With this and other objects in view, the invention consists in anovel construction and relation of elements, the principal features of specification.

In said drawings: Fig. '1 is a view of a pencil containing the invention. V

Fig. 2 is the same as Fig. 1 except that it illustrates the operation of the improvement.

is sheathed or protected by a sheet 11 of paper or the like rolled around the marking mate rial. The outer edge 12 of the sheet is glued or otherwisesecured to the exterior of the sheet when the winding is completed and the exterior may be treated with paint, varnish or enamel of any desired color for ornamental purposes or to protect the wrapping material.

' The sheet of wrapping material may be in the form of strips extending spirally whenthe sheet is rolled up, with a separate wrapper for the rolled sheet, but it is preferred to use a sheet which is scored and weakened alongthe lines 13 in such a way as to give substantially the same effect as the separate strips.

The lines or scorings 13 are, therefore, ata slight angle to the length of the sheetso that the lines will be spirally disposed after the sheet is wound.

Before the scored sheet is wound it is per-- forated or slitted as at 14 to form a tongue or tab 15 in each strip. As-will be seen from Fig. 4, the perforations or slots 14 are so formed that one of their edges coincides with the scoring 13, leaving a comparatively narrowportion '16 of the strip adjacent the slot.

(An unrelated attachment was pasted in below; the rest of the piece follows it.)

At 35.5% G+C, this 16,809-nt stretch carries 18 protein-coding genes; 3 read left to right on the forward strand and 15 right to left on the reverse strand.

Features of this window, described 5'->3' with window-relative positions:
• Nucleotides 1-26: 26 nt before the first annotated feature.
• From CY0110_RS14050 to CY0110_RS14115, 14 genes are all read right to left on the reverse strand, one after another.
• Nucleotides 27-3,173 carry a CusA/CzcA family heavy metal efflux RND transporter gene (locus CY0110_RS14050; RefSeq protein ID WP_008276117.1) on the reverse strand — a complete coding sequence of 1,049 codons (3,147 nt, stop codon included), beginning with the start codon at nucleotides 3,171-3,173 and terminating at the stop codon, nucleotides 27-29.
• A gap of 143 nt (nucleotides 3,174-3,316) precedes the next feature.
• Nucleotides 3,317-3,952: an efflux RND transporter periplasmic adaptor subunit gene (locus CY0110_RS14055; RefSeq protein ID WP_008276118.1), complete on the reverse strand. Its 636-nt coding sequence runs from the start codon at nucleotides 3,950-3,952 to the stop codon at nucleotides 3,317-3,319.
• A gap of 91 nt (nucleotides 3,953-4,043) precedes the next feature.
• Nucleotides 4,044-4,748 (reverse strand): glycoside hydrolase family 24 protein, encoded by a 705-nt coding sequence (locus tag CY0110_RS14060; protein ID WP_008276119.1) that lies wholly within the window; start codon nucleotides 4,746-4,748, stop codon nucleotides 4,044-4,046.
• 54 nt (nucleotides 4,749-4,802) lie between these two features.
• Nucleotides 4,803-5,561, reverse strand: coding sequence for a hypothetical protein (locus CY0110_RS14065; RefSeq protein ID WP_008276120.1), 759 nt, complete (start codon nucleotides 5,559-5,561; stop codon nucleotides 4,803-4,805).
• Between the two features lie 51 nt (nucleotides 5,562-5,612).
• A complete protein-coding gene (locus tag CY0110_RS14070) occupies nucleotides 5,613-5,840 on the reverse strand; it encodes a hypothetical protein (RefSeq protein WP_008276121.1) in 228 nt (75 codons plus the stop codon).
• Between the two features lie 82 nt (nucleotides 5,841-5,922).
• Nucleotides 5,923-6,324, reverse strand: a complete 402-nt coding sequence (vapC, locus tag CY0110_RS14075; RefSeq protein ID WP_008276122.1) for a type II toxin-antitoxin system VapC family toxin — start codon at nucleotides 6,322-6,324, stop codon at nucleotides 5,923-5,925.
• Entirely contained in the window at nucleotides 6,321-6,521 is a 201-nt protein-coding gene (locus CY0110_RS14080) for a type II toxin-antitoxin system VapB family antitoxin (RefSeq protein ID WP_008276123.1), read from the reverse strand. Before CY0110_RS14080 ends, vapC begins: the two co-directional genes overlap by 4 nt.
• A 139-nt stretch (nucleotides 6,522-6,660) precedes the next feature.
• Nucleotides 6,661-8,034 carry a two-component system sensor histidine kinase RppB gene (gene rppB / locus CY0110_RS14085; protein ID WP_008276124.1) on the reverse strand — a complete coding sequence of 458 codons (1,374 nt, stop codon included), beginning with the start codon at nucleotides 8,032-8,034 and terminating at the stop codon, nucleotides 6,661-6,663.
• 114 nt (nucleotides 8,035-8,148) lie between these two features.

When the sheet 11 is properly rolled the narrow uncut portion of each strip is nearer the point or writing end of the pencil than the slot 14. V V

7 Each of the slots let is shorter on the'side nearer the pointof the pencil than at the side coinciding with the score line, therebyfacilitating a proper disposition of the tabs15. This disposition consists in folding all of the tabs along the lines 17 so that the tabs are dis posed at a suit-able angle to the axis of the pencil. The tabs or tongues 15 are all of such length that when folded the end. of each of them will lie under the nekt strip of the wrapper so that each time a strip of the wrapper is removed the end of the tab for the next strip will be exposed. In removing a strip its tab will be seized by the fingers and pulled outward, thereby cutting through the narrow uncut portion it of its strip and freeing the end of the strip for removal.

In order to call attention to the presence of the tab and its purpose the inner side of the sheet may be distinctively colored or a strip of distinctive coloring may be placed across that portion of the inside of the sheet in which the tabs or tongues 15 are formed. As a result, when the tabs are folded over the end projecting from underneath its strip willshow this coloring. It is preferred always to use a coloring on the tabs which is different from the protective or decorative coating on the exterior of the pencil.